Opening the Chamber of Secrets
The Philippine Star, 15 September 2002
The much anticipated Harry Potter and the Chamber of Secrets–the sequel to 2001’s top-grossing film Harry Potter and the Sorcerer’s Stone–introduces a wealth of new and exciting characters, foremost of whom is the new Defense Against the Dark Arts teacher, the flamboyantly self-obsessed Gilderoy Lockhart, played by multi-talented actor, writer and director Kenneth Branagh.
"Gilderoy Lockhart is a fascinating creation of J.K. Rowling’s," Kenneth Branagh says. "I’m having great fun immersing myself in the magical world of Hogwarts and working with this phenomenal cast and crew."
Harry Potter and the Chamber of Secrets finds young wizard Harry Potter (Daniel Radcliffe) and his friends Ron Weasley (Rupert Grint) and Hermione Granger (Emma Watson) facing new challenges during their second year at Hogwarts School of Witchcraft and Wizardry as they try to discover a dark force that is terrorizing the school. Outshone only by his own vanity, Lockhart craves the attention that Harry shuns and is only too keen to associate himself with Hogwarts’ young hero. But not even Lockhart can offer an explanation or solution to the slippery and sinister new terror that is gripping the school. Branagh further discusses the upcoming film in the following interview:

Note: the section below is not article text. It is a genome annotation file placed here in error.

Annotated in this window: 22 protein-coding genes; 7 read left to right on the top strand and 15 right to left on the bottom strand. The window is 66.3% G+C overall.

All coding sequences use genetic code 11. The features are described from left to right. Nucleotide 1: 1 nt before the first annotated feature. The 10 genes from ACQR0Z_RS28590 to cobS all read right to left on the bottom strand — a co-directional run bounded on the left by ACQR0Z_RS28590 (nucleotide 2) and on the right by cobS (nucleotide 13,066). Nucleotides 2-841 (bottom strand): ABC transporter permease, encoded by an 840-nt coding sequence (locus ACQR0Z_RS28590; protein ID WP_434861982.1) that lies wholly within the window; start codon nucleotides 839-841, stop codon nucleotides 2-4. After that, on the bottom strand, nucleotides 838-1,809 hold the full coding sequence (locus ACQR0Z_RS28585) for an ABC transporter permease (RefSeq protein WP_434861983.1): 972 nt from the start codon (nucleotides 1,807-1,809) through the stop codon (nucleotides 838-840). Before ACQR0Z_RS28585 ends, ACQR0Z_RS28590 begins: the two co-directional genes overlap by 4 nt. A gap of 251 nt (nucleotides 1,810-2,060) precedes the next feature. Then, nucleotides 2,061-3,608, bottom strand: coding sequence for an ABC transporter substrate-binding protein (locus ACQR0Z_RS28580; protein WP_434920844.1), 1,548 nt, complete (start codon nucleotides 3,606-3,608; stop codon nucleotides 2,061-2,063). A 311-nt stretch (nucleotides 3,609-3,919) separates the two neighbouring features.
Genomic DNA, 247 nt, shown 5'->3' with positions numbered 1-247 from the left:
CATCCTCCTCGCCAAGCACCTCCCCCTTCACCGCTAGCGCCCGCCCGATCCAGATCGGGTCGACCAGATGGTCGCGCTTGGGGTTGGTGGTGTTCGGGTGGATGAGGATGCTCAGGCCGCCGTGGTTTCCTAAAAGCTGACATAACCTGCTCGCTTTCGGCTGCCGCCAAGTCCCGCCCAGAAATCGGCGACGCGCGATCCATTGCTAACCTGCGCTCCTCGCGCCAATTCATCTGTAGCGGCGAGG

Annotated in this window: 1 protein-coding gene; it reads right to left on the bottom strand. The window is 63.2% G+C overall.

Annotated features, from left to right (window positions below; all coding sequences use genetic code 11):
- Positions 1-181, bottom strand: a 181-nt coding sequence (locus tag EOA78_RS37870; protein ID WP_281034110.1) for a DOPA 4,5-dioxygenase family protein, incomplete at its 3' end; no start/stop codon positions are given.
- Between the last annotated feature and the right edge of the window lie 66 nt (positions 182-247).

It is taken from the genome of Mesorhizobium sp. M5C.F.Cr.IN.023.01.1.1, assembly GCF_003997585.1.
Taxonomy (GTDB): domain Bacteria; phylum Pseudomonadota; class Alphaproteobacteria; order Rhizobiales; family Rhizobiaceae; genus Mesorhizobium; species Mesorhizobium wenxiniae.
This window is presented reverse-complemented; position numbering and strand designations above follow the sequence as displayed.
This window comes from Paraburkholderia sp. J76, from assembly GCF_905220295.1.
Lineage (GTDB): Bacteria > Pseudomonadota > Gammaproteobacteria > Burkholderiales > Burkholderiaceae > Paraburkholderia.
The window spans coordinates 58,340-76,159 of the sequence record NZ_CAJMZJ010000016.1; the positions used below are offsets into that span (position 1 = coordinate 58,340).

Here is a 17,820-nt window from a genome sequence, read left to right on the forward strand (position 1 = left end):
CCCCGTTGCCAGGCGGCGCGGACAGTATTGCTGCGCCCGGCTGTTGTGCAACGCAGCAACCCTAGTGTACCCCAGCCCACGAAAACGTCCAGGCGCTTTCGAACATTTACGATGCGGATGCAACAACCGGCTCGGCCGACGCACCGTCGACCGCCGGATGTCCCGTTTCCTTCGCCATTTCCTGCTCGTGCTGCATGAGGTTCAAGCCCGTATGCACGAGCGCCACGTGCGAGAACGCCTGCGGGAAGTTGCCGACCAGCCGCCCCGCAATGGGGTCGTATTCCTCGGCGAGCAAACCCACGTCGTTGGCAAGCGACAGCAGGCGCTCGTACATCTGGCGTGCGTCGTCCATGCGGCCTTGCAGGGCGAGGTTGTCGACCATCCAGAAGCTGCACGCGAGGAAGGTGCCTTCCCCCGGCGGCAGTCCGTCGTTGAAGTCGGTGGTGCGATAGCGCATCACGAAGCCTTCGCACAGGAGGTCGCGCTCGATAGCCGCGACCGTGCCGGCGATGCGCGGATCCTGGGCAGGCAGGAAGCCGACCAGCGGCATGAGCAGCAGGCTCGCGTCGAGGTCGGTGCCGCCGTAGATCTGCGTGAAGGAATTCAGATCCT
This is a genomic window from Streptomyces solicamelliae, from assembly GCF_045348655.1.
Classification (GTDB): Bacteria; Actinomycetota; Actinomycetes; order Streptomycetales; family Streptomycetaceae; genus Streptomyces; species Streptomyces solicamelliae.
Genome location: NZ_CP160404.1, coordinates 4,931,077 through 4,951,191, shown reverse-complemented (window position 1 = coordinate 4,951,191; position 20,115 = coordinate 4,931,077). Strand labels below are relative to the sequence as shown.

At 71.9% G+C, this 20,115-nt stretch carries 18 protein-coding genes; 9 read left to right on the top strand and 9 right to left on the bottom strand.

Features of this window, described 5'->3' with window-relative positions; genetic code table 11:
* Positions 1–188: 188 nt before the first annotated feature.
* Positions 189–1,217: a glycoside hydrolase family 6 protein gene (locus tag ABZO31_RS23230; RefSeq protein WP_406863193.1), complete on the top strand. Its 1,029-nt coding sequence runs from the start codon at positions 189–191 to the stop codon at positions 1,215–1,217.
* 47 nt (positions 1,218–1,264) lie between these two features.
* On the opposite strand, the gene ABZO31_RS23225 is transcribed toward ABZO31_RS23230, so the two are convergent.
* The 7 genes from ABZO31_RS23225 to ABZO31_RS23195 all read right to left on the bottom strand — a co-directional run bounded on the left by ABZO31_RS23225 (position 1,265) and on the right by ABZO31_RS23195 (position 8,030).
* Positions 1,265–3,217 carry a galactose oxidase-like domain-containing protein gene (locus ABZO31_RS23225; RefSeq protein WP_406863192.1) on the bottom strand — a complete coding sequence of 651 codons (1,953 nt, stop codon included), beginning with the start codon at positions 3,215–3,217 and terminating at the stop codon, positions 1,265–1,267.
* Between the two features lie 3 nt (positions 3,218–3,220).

Question: How would you describe your character?
Kenneth Branagh: Gilderoy Lockhart is a fantastically successful wizard and writer of many famous books which are now being used as text books at Hogwarts School. He is much admired by the female students which is very irritating to the boys. He is a narcissus, a gadfly, very full of himself and faintly idiotic. But he can be rather touching at times. He amuses and intrigues us. Is he or isn’t he a good guy? He is certainly a strange peacock of a man.
Q: How difficult was it making him real? How do you go about fleshing him out?
Branagh: [Director] Chris Columbus takes his cue from JK Rowling. She writes with complexity (there is a very deceptive simplicity about the books). They seize on moments when Lockhart is rather vulnerable and we used these to try to show that he is more than a pantomime character. Like many actors, he is a mix of massive ego and deep insecurity. The extremes of his character seem to be an annoying super-confidence (utterly ruthless at times), and then a weakness and helplessness when challenged. But, there is a beating heart in there which goes hand in hand with arrogance. Chris Columbus was keen to see the fragility in the character. He is idiotic but vulnerable and his vulnerability is a redeeming feature which helps keep the audience–and the kids at the school–on his side.
Q: Did you have much input into the look of the character?
Branagh: JK Rowling describes Lockhart’s appearance in a much more impressionistic way than many of the other characters. She talks of his "flowing golden locks" which we have tried to match with quite an excessive hair-do. Given that the book says little about his clothes, we had a lot of license–and we used it.
Q: What is Lockhart’s relation-ship with Harry Potter?